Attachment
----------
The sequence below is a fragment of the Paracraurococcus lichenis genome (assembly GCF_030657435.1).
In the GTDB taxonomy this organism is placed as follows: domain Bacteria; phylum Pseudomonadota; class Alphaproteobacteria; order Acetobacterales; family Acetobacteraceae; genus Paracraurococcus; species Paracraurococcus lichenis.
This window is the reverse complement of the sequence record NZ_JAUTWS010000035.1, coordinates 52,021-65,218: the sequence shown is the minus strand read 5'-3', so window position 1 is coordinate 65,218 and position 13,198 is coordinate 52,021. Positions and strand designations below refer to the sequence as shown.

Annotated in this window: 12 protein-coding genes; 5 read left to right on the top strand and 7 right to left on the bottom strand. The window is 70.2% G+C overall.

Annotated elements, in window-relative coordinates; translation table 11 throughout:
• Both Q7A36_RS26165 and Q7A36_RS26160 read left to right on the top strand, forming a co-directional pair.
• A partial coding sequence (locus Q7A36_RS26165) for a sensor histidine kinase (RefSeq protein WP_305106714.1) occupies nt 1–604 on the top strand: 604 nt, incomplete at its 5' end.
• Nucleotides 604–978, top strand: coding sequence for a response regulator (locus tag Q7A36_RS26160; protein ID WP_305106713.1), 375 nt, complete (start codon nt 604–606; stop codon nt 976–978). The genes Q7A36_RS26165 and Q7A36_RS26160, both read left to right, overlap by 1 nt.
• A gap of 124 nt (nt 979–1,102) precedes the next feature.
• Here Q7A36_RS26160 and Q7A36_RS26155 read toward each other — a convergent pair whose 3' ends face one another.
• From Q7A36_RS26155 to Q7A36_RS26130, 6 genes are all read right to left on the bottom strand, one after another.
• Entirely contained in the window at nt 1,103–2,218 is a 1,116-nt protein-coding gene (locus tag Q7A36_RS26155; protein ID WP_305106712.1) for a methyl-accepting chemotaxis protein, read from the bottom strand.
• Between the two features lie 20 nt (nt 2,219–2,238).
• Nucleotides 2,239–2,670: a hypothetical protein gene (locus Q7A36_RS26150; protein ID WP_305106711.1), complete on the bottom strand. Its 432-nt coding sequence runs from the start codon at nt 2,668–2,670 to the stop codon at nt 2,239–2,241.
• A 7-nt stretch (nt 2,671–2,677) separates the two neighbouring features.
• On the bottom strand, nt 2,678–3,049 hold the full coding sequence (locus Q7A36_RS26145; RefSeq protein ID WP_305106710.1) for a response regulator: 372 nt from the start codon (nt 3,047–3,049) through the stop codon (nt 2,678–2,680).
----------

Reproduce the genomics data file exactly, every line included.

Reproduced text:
The sequence below is a fragment of the Paracraurococcus lichenis genome (assembly GCF_030657435.1).
In the GTDB taxonomy this organism is placed as follows: domain Bacteria; phylum Pseudomonadota; class Alphaproteobacteria; order Acetobacterales; family Acetobacteraceae; genus Paracraurococcus; species Paracraurococcus lichenis.
This window is the reverse complement of the sequence record NZ_JAUTWS010000035.1, coordinates 52,021-65,218: the sequence shown is the minus strand read 5'-3', so window position 1 is coordinate 65,218 and position 13,198 is coordinate 52,021. Positions and strand designations below refer to the sequence as shown.

Annotated in this window: 12 protein-coding genes; 5 read left to right on the top strand and 7 right to left on the bottom strand. The window is 70.2% G+C overall.

Annotated elements, in window-relative coordinates; translation table 11 throughout:
• Both Q7A36_RS26165 and Q7A36_RS26160 read left to right on the top strand, forming a co-directional pair.
• A partial coding sequence (locus Q7A36_RS26165) for a sensor histidine kinase (RefSeq protein WP_305106714.1) occupies nt 1–604 on the top strand: 604 nt, incomplete at its 5' end.
• Nucleotides 604–978, top strand: coding sequence for a response regulator (locus tag Q7A36_RS26160; protein ID WP_305106713.1), 375 nt, complete (start codon nt 604–606; stop codon nt 976–978). The genes Q7A36_RS26165 and Q7A36_RS26160, both read left to right, overlap by 1 nt.
• A gap of 124 nt (nt 979–1,102) precedes the next feature.
• Here Q7A36_RS26160 and Q7A36_RS26155 read toward each other — a convergent pair whose 3' ends face one another.
• From Q7A36_RS26155 to Q7A36_RS26130, 6 genes are all read right to left on the bottom strand, one after another.
• Entirely contained in the window at nt 1,103–2,218 is a 1,116-nt protein-coding gene (locus tag Q7A36_RS26155; protein ID WP_305106712.1) for a methyl-accepting chemotaxis protein, read from the bottom strand.
• Between the two features lie 20 nt (nt 2,219–2,238).
• Nucleotides 2,239–2,670: a hypothetical protein gene (locus Q7A36_RS26150; protein ID WP_305106711.1), complete on the bottom strand. Its 432-nt coding sequence runs from the start codon at nt 2,668–2,670 to the stop codon at nt 2,239–2,241.
• A 7-nt stretch (nt 2,671–2,677) separates the two neighbouring features.
• On the bottom strand, nt 2,678–3,049 hold the full coding sequence (locus Q7A36_RS26145; RefSeq protein ID WP_305106710.1) for a response regulator: 372 nt from the start codon (nt 3,047–3,049) through the stop codon (nt 2,678–2,680).